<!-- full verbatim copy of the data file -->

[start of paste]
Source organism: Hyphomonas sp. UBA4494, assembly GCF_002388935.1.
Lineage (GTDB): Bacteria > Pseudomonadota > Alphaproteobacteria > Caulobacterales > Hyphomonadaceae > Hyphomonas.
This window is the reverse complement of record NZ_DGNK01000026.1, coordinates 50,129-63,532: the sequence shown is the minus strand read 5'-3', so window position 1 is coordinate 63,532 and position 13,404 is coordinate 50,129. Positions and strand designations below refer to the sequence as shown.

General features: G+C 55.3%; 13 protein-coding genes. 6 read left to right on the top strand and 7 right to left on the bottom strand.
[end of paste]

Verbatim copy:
Source organism: Hyphomonas sp. UBA4494, assembly GCF_002388935.1.
Lineage (GTDB): Bacteria > Pseudomonadota > Alphaproteobacteria > Caulobacterales > Hyphomonadaceae > Hyphomonas.
This window is the reverse complement of record NZ_DGNK01000026.1, coordinates 50,129-63,532: the sequence shown is the minus strand read 5'-3', so window position 1 is coordinate 63,532 and position 13,404 is coordinate 50,129. Positions and strand designations below refer to the sequence as shown.

General features: G+C 55.3%; 13 protein-coding genes. 6 read left to right on the top strand and 7 right to left on the bottom strand.